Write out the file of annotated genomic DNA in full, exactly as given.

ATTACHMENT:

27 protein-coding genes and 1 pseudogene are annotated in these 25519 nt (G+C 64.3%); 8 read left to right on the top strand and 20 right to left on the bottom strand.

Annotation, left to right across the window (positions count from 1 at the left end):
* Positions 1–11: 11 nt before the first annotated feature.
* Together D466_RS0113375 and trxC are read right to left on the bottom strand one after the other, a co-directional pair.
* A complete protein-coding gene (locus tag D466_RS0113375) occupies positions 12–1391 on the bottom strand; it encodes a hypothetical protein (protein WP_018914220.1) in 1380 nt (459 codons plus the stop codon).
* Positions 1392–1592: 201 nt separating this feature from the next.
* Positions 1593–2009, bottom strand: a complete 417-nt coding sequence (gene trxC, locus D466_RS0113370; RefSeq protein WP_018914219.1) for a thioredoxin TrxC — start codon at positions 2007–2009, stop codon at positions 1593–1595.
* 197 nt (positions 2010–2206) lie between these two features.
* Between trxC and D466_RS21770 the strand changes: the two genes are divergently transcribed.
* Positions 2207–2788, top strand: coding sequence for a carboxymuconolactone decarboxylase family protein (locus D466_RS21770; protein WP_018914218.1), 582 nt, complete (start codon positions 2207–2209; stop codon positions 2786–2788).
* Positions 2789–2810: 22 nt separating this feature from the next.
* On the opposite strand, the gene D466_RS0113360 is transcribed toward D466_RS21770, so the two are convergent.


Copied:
27 protein-coding genes and 1 pseudogene are annotated in these 25519 nt (G+C 64.3%); 8 read left to right on the top strand and 20 right to left on the bottom strand.

Annotation, left to right across the window (positions count from 1 at the left end):
* Positions 1–11: 11 nt before the first annotated feature.
* Together D466_RS0113375 and trxC are read right to left on the bottom strand one after the other, a co-directional pair.
* A complete protein-coding gene (locus tag D466_RS0113375) occupies positions 12–1391 on the bottom strand; it encodes a hypothetical protein (protein WP_018914220.1) in 1380 nt (459 codons plus the stop codon).
* Positions 1392–1592: 201 nt separating this feature from the next.
* Positions 1593–2009, bottom strand: a complete 417-nt coding sequence (gene trxC, locus D466_RS0113370; RefSeq protein WP_018914219.1) for a thioredoxin TrxC — start codon at positions 2007–2009, stop codon at positions 1593–1595.
* 197 nt (positions 2010–2206) lie between these two features.
* Between trxC and D466_RS21770 the strand changes: the two genes are divergently transcribed.
* Positions 2207–2788, top strand: coding sequence for a carboxymuconolactone decarboxylase family protein (locus D466_RS21770; protein WP_018914218.1), 582 nt, complete (start codon positions 2207–2209; stop codon positions 2786–2788).
* Positions 2789–2810: 22 nt separating this feature from the next.
* On the opposite strand, the gene D466_RS0113360 is transcribed toward D466_RS21770, so the two are convergent.